'WATERSHED MOMENT': Why the sudden plunge in Australian business conditions could signal a 'significant slowing in the economy'

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  • The boom times for Australian businesses came to a shuddering halt late last year.
  • Business condition plunged to the lowest level in over four years with the deterioration broad in nature.
  • Westpac Bank says the decline could prove to be a “watershed moment”, pointing to a “significant slowing in the economy”.
  • If conditions fail to improve materially in January, economists say the RBA may have to abandon its half-glass-full outlook for the Australian economy.

The boom times for Australian businesses came to a shuddering halt late last year, according to those businesses surveyed by the National Australia Bank (NAB).

Operating conditions tanked by the most since the GFC, falling to levels not seen since late 2014.

NAB

The deterioration was broad-based in nature, be it by industry or location, amplifying concerns about a slowdown across the economy.

According to Westpac Bank, the scale of deterioration reported could prove to be a watershed moment for the economy should they be replicated in reality.

“If the December update is accurately describing conditions across the Australian economy then this is a watershed moment,” says Andrew Hanlan, Senior Economist at Westpac Bank.

“At face value, the fall in business conditions over the second half of 2018 suggests a significant slowing in the economy.”

Hanlan says the sharp reversal in Australian housing market conditions was likely a “key development” in the latest survey.

“New home building activity has swung from strong gains over the first half of 2018 to declines in Q3 and beyond,” he says.

“Dwelling prices in Sydney and Melbourne have pulled back, following sizeable gains, and consumer sentiment slipped into the pessimistic zone in January, albeit only marginally.”

Hanlan notes the plunge in conditions, leaving them at the weakest level since September 2014, brings the NAB index back to where it sat just before the prior cyclical upswing in Australian home prices occurred, hinting that the downturn in the housing market was partially responsible for the December result.

According to CoreLogic, Australian capital city home prices fell by the most since 1983 in December. Based on data received so far this month, similar losses are likely to be seen again in January.

Along with the domestic housing market, Hanlan says a clear loss of momentum in the global economy late last year also fits with the deterioration reported in business conditions.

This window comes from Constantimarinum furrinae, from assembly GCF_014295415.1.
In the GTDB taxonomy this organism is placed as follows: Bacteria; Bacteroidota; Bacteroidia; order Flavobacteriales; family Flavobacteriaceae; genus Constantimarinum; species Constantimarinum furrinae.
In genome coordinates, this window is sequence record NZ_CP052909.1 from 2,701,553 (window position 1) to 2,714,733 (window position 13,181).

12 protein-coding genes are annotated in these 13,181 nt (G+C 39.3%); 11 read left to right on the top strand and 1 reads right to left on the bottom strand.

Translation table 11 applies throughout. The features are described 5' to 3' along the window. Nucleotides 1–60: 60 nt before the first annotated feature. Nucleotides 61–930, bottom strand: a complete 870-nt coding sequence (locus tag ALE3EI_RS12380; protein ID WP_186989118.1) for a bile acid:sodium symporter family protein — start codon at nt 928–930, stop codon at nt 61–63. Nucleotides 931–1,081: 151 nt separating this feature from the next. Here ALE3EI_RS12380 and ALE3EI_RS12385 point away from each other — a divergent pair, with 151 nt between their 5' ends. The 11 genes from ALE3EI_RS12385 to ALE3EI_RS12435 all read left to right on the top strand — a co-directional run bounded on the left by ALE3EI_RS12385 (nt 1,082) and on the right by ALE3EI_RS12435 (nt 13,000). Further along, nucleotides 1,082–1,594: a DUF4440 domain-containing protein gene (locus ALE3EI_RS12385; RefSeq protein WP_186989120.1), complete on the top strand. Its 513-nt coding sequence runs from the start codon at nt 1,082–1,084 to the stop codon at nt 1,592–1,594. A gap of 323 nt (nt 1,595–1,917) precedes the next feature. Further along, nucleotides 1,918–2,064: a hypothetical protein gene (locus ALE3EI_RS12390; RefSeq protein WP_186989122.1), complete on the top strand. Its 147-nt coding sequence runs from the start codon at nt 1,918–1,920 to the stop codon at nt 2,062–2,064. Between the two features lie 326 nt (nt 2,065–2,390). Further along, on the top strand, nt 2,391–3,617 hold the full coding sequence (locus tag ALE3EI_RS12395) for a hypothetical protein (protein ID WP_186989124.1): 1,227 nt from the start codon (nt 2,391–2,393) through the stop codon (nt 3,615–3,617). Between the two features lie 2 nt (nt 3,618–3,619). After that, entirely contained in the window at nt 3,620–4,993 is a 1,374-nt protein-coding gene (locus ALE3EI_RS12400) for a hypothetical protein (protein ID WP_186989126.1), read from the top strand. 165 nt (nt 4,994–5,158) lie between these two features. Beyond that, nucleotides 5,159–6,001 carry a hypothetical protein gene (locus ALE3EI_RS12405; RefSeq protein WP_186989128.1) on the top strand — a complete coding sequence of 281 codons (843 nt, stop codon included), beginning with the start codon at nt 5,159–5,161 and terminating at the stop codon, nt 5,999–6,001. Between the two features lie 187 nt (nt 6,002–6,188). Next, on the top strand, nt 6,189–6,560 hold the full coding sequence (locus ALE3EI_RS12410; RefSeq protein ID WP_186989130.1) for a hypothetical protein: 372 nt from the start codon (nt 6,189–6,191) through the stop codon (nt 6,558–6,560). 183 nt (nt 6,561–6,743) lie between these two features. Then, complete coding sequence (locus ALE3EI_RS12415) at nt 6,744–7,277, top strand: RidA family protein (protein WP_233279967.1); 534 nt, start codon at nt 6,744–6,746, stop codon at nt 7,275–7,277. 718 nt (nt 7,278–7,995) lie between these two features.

Like Alan Oster, the NAB’s Chief Economist, Hanlan says caution towards the December result is warranted given the impact of summer holidays, something that has often led to volatility in data in the past.

After the warning shot delivered in December, Hanlan, like many others, says it’s what happens next that will be of more importance.

“The key question is whether the December update is a ‘false read’ or a ‘watershed moment’,” he says.

That won’t be known until mid February when the NAB’s January survey is released. However, when it’s answered, it could have major implications for Australian financial markets.

“It will be important to watch the strength of any bounce back in conditions in coming months to gauge the extent to which momentum in the economy may be easing,” says Ivan Colhoun, Global Head of Research at the NAB.

“The moderation in conditions from very elevated levels over 2018 was not sufficient to stop unemployment declining. However, continued improvements in unemployment would likely be threatened if conditions deteriorated further.”

Colhoun says should no meaningful bounce in conditions occur in the January survey, it will only help to feed the growing view that the RBA may have to cut Australia’s cash rate further.

“It seems hard for the RBA to be as confident about the outlook for growth, unemployment or interest rates given recent developments in the December survey,” he says.

“It suggests very little prospect of an interest rate rise this year and a larger risk that the next move in rates may be down, though the NAB is still more inclined to forecast a longer period of on-hold rates before an eventual move higher.”

Jack Chambers and David Plank, economists at ANZ Bank, suggest the signals from the NAB survey point to waning momentum in the economy, especially given they fit with a deterioration in other cyclical indicators.

“The drop in conditions lines up with other indicators, such as motor vehicle sales and building approvals, pointing to a sharp loss of economic momentum,” they say.

Anecdotes also point to a very weak December for retail sales.

“This provides a challenging backdrop for the RBA’s forecast update, especially given the prospect that credit conditions are continuing to tighten,” the ANZ economists say.

“The RBA is generally slow to shift its underlying view, but the case for a material shift is building.”

The RBA will deliver updated economic forecasts on Friday, February 8. Before that, the bank will also announce its first interest rate decision for the year next Tuesday ahead of a speech from Governor Philip Lowe on Wednesday.

Whether a “material shift” in RBA mindset occurs next week could well be determined by Australia’s Q4 inflation report that will be released today. A big undershoot on expectations will only fuel the belief of markets that current monetary policy settings are inappropriate.

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